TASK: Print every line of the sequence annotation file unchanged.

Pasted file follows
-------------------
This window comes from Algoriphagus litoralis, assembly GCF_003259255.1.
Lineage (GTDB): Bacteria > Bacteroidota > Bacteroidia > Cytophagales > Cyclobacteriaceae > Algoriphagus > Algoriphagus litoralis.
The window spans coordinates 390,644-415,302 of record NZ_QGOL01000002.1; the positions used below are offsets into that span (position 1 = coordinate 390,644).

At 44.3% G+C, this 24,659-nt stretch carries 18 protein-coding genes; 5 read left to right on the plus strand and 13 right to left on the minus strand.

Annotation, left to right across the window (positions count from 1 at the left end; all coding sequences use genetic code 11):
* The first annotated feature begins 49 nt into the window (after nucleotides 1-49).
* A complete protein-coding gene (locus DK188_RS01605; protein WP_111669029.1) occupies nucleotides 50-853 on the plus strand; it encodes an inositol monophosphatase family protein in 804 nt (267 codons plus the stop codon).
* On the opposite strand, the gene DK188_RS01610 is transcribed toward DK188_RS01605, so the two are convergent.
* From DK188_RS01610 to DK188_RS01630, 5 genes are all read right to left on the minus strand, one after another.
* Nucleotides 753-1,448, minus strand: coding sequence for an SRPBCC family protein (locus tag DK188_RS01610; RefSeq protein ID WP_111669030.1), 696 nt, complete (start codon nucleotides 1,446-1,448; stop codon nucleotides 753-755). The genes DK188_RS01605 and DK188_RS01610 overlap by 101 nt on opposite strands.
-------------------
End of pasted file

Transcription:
This window comes from Algoriphagus litoralis, assembly GCF_003259255.1.
Lineage (GTDB): Bacteria > Bacteroidota > Bacteroidia > Cytophagales > Cyclobacteriaceae > Algoriphagus > Algoriphagus litoralis.
The window spans coordinates 390,644-415,302 of record NZ_QGOL01000002.1; the positions used below are offsets into that span (position 1 = coordinate 390,644).

At 44.3% G+C, this 24,659-nt stretch carries 18 protein-coding genes; 5 read left to right on the plus strand and 13 right to left on the minus strand.

Annotation, left to right across the window (positions count from 1 at the left end; all coding sequences use genetic code 11):
* The first annotated feature begins 49 nt into the window (after nucleotides 1-49).
* A complete protein-coding gene (locus DK188_RS01605; protein WP_111669029.1) occupies nucleotides 50-853 on the plus strand; it encodes an inositol monophosphatase family protein in 804 nt (267 codons plus the stop codon).
* On the opposite strand, the gene DK188_RS01610 is transcribed toward DK188_RS01605, so the two are convergent.
* From DK188_RS01610 to DK188_RS01630, 5 genes are all read right to left on the minus strand, one after another.
* Nucleotides 753-1,448, minus strand: coding sequence for an SRPBCC family protein (locus tag DK188_RS01610; RefSeq protein ID WP_111669030.1), 696 nt, complete (start codon nucleotides 1,446-1,448; stop codon nucleotides 753-755). The genes DK188_RS01605 and DK188_RS01610 overlap by 101 nt on opposite strands.